The two most basic casts with a fly rod are the overhead and roll. Casting overhead involves bringing the rod behind you with the tip near “one o’clock.” You’ll then cast the line forward while the fly is in the air. Roll casting starts with the line in the water in front of you while you pull the rod backwards overhead. Effectively, you create a roll when the line moves behind you from the tip, and then cast forward.

Fishing dry flies is all about accuracy in the cast because it allows you to place the fly in the strike zone. Practice mending your line upstream to keep it floating in the target area longer – that provides more opportunities to attract the fish. Keep moving to adjust your casting angles, including wading, to avoid potential obstacles affecting your drift.

The challenge with nymphing is keeping your fly at the correct depth and speed to entice a strike. That’s because most casts offer a perfect presentation for only a couple of feet before things start to look suspicious to the fish. Mending with several small loops upstream can keep your nymph moving slower and help keep it off the bottom in the area a fish will see.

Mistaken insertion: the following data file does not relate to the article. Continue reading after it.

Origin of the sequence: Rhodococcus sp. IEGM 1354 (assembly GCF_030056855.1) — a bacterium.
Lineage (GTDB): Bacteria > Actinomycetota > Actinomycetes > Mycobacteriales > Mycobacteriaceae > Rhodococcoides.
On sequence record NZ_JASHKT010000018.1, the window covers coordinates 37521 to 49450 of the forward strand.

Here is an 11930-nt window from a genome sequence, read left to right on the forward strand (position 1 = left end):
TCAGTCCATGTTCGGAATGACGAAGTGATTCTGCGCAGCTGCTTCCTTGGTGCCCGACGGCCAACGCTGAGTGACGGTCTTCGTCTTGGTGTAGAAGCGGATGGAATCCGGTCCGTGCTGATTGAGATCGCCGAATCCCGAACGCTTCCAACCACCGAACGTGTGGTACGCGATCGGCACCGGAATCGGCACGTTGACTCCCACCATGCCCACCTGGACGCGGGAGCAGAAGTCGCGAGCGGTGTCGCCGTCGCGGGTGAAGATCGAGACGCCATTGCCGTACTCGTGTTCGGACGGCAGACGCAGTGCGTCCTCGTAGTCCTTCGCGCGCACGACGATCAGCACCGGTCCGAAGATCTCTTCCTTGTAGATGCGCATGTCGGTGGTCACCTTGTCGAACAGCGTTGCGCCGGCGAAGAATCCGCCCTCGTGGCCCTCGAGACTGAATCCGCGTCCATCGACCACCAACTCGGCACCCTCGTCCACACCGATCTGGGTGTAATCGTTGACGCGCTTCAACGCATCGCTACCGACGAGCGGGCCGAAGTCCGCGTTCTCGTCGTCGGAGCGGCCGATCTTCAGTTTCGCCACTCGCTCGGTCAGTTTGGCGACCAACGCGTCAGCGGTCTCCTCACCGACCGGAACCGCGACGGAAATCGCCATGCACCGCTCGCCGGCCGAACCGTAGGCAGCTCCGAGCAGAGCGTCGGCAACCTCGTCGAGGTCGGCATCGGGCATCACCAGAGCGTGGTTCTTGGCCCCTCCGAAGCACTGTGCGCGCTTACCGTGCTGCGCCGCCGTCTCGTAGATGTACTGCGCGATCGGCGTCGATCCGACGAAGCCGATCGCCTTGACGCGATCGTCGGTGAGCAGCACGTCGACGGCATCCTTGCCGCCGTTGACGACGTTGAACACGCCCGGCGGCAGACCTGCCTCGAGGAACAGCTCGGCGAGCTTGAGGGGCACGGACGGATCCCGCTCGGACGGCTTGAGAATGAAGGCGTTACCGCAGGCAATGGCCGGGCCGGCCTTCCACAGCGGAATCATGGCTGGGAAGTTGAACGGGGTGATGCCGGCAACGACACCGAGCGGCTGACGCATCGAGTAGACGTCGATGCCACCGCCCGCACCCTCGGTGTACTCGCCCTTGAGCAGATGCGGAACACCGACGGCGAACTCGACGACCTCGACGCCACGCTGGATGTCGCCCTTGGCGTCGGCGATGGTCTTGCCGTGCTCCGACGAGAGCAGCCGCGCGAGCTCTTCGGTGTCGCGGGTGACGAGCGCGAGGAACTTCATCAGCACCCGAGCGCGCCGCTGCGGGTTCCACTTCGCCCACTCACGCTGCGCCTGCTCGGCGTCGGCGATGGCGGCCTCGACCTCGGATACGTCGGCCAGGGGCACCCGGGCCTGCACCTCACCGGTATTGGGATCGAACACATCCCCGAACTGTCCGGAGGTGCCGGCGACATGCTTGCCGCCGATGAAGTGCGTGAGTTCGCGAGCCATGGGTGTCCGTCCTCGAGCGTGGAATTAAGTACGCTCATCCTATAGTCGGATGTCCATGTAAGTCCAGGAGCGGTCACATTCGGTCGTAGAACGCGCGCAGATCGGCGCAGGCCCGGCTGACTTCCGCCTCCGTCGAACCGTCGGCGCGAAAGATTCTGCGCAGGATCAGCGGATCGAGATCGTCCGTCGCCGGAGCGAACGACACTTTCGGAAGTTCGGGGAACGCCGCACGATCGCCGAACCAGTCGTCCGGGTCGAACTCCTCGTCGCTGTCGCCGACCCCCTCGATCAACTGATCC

Targeting an upstream location is crucial for streamer fishing because you need time for it to sink. Keeping your rod tip high after the cast can help it drop faster. Land close to the far bank so the fly moves across all the water you’re fishing (and entices big bruisers feeding near overhangs that provide protection).

Northern California Fly Fishing Guides

You might think a guide isn’t worth the expense, but there are several advantages to using their services on your fly fishing trip. Using a guide helps you be more productive and safe out on the water.